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IFC Helps Georgian Government Simplify Licensing Process for Extracting Subsoil


In Tbilisi:
Nino Kartozia
Phone: +995 32 92 35 23/24
Cell: +995 99 16 13 30
E-mail: NKartozia@ifc.org

In Moscow:
Ilya Sverdlov
Phone: +7 495 411 7555 (*2075)
E-mail: ISverdlov@ifc.org


Tbilisi, Georgia, July 11, 2008—IFC, a member of the World Bank Group, has helped Georgia’s Ministries of Economic Development and Environment and Natural Resources amend a regulation on issuing a license for the extraction of useful subsoil. The new law was adopted in June 2008.

“The government of Georgia has a good record of cooperation with IFC experts, whose participation in amending the regulation brought new, client-oriented elements to the table,” said Zviad Cheishvili, former Deputy Minister of Economic Development of Georgia, who was in charge of this reform.

This new regulation reduces the time it takes to obtain a license, the number of applicant visits to the issuing agency, and the number of documents for applicants to collect and submit to the agency. Prior to the amendment, a license seeker was obliged to visit the agency five times and submit five sets of documents, a process that took several days, and often weeks to complete. The amendment also specifies that only winning bidders are required to pay a fee for preparing auction documents. This move encourages interested parties to participate in the process at no cost, even if they are not shortlisted.

“With this new regulation in place, license seekers like me have additional incentives to participate in tenders on equal terms with others and the opportunity to explore the natural resources that Georgia is so blessed with,” said Zurab Tevzadze, Head of Geological Department of Burji, Ltd.

The new regulation serves as an important step toward implementing a one-stop-shop principle and simplifying the regulatory framework that will allow new companies to enter the market.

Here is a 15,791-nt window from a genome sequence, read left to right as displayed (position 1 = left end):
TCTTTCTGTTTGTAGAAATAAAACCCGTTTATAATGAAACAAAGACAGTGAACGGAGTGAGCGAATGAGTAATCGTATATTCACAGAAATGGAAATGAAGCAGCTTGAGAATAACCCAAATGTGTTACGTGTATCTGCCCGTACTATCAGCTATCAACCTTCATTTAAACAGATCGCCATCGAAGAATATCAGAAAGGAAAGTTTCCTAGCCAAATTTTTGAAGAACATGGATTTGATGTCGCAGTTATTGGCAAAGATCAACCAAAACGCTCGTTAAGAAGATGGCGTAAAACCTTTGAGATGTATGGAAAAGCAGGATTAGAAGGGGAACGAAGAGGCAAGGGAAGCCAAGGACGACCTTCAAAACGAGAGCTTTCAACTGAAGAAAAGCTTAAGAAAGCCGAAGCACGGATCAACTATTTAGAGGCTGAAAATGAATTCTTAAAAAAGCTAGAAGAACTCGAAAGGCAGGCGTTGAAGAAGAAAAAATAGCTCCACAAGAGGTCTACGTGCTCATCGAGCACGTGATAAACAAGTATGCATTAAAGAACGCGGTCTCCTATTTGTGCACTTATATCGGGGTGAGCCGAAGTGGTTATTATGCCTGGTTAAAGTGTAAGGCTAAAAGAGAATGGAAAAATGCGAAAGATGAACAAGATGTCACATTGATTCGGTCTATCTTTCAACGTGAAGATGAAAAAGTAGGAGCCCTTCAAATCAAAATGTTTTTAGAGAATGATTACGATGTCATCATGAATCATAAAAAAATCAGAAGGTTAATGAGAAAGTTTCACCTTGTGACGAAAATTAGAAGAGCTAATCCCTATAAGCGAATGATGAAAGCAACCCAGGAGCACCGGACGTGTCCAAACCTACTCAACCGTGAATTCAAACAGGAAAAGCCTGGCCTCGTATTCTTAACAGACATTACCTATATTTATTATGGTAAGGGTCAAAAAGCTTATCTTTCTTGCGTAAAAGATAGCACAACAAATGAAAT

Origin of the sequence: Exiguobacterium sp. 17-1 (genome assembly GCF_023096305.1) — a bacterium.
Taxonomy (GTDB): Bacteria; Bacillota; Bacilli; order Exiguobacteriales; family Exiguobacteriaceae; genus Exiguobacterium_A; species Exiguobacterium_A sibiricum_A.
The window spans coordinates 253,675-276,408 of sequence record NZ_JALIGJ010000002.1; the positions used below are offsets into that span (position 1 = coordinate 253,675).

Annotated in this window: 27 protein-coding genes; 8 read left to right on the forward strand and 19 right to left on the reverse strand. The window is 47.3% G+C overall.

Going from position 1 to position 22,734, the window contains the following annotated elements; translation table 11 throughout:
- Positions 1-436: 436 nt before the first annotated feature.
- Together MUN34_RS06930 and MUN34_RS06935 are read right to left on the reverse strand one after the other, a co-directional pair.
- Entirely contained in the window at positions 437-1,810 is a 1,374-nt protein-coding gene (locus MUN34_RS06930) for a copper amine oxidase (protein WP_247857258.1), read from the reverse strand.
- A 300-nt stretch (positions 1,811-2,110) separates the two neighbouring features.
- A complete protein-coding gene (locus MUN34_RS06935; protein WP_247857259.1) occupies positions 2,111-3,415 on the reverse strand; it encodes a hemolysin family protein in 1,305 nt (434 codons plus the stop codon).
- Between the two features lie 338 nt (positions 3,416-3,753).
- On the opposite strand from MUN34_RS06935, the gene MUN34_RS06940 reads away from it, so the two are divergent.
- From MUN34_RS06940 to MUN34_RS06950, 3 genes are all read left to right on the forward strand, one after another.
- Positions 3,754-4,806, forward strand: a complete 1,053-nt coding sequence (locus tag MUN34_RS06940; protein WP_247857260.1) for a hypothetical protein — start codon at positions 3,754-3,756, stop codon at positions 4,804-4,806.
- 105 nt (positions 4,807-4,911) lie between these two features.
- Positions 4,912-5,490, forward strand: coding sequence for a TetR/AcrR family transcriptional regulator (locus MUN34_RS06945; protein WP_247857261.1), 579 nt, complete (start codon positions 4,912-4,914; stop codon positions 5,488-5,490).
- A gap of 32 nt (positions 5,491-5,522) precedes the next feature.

About IFC
IFC, a member of the World Bank Group, fosters sustainable economic growth in developing countries by financing private sector investment, mobilizing private capital in local and international financial markets, and providing advisory and risk mitigation services to businesses and governments. IFC's vision is that people should have the opportunity to escape poverty and improve their lives. In FY07, IFC committed $8.2 billion and mobilized an additional $3.9 billion through syndications and structured finance for 299 investments in 69 developing countries. IFC also provided advisory services in 97 countries. For more information, visit www.ifc.org.

Georgia became a shareholder and a member of IFC in 1995. As of April 30, 2008, IFC has committed nearly $220 million in 25 projects in the country's financial, power, oil and gas, and manufacturing sectors. IFC also conducts advisory programs in Georgia to promote corporate governance and improve the business enabling environment, with the support of BP and its oil and gas partners and the Canadian government. The corporate governance project helps companies and banks improve their governance practices, which has helped bring millions in outside investment to Georgia.  IFC's business enabling environment project helps government agencies streamline the regulatory framework for businesses. It also conducts a regular survey of local entrepreneurs. This survey and the IFC and World Bank Doing Business report help the government pinpoint priority areas for reform.

For more information about IFC’s partners, visit:
BP,
www.bp.com
The Canadian International Development Agency, www.acdi-cida.gc.ca/index.htm